Bexhill might be ‘The Home of British Motor Racing’ but you couldn’t watch much motor racing without Hastings, what with it being the ‘Birthplace of Television’. You might have seen the signs under the mosaics on the way into Hastings by road.
John Logie Baird – Pioneer of Television – came to Hastings in 1922 to recover from ill health with the help of our delightful sea air. His lodgings were at 21 Linton Crescent, just up from the college and the railway station. He built the first working television from items including a hat box, a pair of scissors, bicycle lights and sealing wax and transmitted the first moving image in 1924 , from his laboratory over a shop (currently a butcher’s shop) in Queens Arcade.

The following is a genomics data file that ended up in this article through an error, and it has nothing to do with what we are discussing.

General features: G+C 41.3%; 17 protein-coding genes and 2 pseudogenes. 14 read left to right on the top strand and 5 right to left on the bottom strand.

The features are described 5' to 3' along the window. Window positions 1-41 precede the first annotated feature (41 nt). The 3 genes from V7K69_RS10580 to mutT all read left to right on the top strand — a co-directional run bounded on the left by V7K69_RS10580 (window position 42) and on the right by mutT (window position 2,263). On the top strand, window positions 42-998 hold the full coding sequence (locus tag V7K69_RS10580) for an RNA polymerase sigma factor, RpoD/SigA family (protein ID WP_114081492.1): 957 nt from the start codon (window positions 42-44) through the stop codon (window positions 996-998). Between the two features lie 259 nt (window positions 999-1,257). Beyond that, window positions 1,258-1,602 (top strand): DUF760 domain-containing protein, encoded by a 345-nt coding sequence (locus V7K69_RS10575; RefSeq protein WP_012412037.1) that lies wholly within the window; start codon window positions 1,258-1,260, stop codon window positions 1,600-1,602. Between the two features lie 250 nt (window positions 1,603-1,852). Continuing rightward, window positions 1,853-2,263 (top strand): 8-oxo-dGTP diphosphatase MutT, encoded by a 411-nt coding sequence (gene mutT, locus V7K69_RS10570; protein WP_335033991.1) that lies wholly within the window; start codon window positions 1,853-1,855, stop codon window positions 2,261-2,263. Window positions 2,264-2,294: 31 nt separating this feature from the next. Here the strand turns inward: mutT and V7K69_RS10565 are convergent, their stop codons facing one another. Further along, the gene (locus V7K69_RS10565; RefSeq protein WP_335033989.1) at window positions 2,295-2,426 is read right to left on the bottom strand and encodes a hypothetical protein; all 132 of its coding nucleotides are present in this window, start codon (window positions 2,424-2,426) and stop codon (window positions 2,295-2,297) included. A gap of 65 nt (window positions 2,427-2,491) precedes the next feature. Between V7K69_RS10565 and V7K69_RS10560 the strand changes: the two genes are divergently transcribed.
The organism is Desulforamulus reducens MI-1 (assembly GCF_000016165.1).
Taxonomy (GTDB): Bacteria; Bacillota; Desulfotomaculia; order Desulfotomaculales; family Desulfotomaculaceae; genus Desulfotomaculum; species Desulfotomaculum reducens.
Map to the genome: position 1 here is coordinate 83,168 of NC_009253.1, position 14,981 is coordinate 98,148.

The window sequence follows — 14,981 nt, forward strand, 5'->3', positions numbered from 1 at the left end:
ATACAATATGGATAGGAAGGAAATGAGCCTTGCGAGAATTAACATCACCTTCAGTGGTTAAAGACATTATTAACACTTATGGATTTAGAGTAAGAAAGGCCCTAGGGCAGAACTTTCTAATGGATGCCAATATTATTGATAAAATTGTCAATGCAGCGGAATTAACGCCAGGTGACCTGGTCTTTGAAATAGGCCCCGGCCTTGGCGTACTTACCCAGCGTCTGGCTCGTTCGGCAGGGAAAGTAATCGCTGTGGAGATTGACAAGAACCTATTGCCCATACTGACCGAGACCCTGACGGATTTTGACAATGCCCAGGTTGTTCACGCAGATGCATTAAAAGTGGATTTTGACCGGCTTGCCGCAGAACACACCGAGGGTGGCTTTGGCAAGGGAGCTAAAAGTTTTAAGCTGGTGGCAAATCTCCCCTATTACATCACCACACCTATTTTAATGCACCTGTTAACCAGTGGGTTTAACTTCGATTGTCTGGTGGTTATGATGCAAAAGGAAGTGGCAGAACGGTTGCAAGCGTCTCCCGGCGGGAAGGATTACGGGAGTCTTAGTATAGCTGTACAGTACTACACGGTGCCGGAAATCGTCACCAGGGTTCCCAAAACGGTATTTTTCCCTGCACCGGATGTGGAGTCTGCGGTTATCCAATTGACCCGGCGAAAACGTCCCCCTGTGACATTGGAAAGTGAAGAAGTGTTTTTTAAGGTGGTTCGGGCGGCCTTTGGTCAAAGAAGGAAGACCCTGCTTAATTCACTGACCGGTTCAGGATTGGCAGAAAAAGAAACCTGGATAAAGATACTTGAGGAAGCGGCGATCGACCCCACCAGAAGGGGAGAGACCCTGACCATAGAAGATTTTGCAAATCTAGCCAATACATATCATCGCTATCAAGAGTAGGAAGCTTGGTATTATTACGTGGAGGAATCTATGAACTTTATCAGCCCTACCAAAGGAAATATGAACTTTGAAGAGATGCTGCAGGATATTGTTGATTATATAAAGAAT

Unfortunately, his landlord, Mr Tree, asked him to quit his workshop (oh Mr Tree, why?!) and he moved to rooms in Soho, London, where he developed his invention. He eventually returned to the area to live out his last years in Bexhill.
Hastings Museum and Art Gallery on Bohemia Road has a great permanent exhibition about the history and development of television, and once you are well educated on the subject you can pop down to the John Logie Baird (Wetherspoons) in town and impress all your friends with your knowledge.